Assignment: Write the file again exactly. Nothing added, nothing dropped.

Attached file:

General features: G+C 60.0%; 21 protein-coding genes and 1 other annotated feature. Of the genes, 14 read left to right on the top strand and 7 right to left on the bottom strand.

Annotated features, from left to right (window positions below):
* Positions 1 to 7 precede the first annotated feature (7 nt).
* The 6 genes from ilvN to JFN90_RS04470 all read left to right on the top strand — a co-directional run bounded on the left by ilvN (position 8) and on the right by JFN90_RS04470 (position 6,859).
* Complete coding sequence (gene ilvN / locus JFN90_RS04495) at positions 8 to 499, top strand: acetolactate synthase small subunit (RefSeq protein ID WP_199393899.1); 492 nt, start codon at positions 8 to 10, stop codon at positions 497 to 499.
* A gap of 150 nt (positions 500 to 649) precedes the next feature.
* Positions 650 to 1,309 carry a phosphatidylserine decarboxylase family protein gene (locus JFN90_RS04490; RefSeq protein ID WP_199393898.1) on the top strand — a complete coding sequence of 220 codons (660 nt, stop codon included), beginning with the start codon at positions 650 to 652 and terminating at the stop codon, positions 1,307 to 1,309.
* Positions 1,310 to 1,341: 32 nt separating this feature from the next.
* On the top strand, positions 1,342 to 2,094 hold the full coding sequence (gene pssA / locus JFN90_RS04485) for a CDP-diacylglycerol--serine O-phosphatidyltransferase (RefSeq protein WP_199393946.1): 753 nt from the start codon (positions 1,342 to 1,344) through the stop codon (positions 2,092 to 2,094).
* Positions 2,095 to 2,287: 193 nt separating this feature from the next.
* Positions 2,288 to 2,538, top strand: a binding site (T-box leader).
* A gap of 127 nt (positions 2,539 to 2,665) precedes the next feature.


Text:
General features: G+C 60.0%; 21 protein-coding genes and 1 other annotated feature. Of the genes, 14 read left to right on the top strand and 7 right to left on the bottom strand.

Annotated features, from left to right (window positions below):
* Positions 1 to 7 precede the first annotated feature (7 nt).
* The 6 genes from ilvN to JFN90_RS04470 all read left to right on the top strand — a co-directional run bounded on the left by ilvN (position 8) and on the right by JFN90_RS04470 (position 6,859).
* Complete coding sequence (gene ilvN / locus JFN90_RS04495) at positions 8 to 499, top strand: acetolactate synthase small subunit (RefSeq protein ID WP_199393899.1); 492 nt, start codon at positions 8 to 10, stop codon at positions 497 to 499.
* A gap of 150 nt (positions 500 to 649) precedes the next feature.
* Positions 650 to 1,309 carry a phosphatidylserine decarboxylase family protein gene (locus JFN90_RS04490; RefSeq protein ID WP_199393898.1) on the top strand — a complete coding sequence of 220 codons (660 nt, stop codon included), beginning with the start codon at positions 650 to 652 and terminating at the stop codon, positions 1,307 to 1,309.
* Positions 1,310 to 1,341: 32 nt separating this feature from the next.
* On the top strand, positions 1,342 to 2,094 hold the full coding sequence (gene pssA / locus JFN90_RS04485) for a CDP-diacylglycerol--serine O-phosphatidyltransferase (RefSeq protein WP_199393946.1): 753 nt from the start codon (positions 1,342 to 1,344) through the stop codon (positions 2,092 to 2,094).
* Positions 2,095 to 2,287: 193 nt separating this feature from the next.
* Positions 2,288 to 2,538, top strand: a binding site (T-box leader).
* A gap of 127 nt (positions 2,539 to 2,665) precedes the next feature.